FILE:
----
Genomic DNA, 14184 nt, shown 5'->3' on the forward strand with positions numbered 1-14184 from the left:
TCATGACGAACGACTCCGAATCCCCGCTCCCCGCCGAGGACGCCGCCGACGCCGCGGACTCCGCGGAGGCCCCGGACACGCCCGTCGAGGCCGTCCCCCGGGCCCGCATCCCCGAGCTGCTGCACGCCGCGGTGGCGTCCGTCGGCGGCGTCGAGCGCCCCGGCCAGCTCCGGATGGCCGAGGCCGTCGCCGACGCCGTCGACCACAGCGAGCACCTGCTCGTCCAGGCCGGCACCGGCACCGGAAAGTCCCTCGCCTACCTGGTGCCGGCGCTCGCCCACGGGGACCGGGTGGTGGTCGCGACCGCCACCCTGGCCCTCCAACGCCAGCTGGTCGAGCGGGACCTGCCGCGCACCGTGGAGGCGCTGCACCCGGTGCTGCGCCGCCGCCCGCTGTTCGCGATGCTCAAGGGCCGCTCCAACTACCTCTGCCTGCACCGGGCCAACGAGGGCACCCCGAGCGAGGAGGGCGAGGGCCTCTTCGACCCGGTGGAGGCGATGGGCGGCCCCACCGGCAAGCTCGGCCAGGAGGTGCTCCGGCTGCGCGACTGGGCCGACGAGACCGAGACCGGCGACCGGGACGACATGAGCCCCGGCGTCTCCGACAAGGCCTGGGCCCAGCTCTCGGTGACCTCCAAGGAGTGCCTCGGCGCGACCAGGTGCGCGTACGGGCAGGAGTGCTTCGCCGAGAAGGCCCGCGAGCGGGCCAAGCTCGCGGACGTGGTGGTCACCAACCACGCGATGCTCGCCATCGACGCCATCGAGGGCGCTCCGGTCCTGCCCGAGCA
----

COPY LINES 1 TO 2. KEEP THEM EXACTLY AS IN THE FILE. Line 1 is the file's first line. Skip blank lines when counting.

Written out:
Genomic DNA, 14184 nt, shown 5'->3' on the forward strand with positions numbered 1-14184 from the left:
TCATGACGAACGACTCCGAATCCCCGCTCCCCGCCGAGGACGCCGCCGACGCCGCGGACTCCGCGGAGGCCCCGGACACGCCCGTCGAGGCCGTCCCCCGGGCCCGCATCCCCGAGCTGCTGCACGCCGCGGTGGCGTCCGTCGGCGGCGTCGAGCGCCCCGGCCAGCTCCGGATGGCCGAGGCCGTCGCCGACGCCGTCGACCACAGCGAGCACCTGCTCGTCCAGGCCGGCACCGGCACCGGAAAGTCCCTCGCCTACCTGGTGCCGGCGCTCGCCCACGGGGACCGGGTGGTGGTCGCGACCGCCACCCTGGCCCTCCAACGCCAGCTGGTCGAGCGGGACCTGCCGCGCACCGTGGAGGCGCTGCACCCGGTGCTGCGCCGCCGCCCGCTGTTCGCGATGCTCAAGGGCCGCTCCAACTACCTCTGCCTGCACCGGGCCAACGAGGGCACCCCGAGCGAGGAGGGCGAGGGCCTCTTCGACCCGGTGGAGGCGATGGGCGGCCCCACCGGCAAGCTCGGCCAGGAGGTGCTCCGGCTGCGCGACTGGGCCGACGAGACCGAGACCGGCGACCGGGACGACATGAGCCCCGGCGTCTCCGACAAGGCCTGGGCCCAGCTCTCGGTGACCTCCAAGGAGTGCCTCGGCGCGACCAGGTGCGCGTACGGGCAGGAGTGCTTCGCCGAGAAGGCCCGCGAGCGGGCCAAGCTCGCGGACGTGGTGGTCACCAACCACGCGATGCTCGCCATCGACGCCATCGAGGGCGCTCCGGTCCTGCCCGAGCA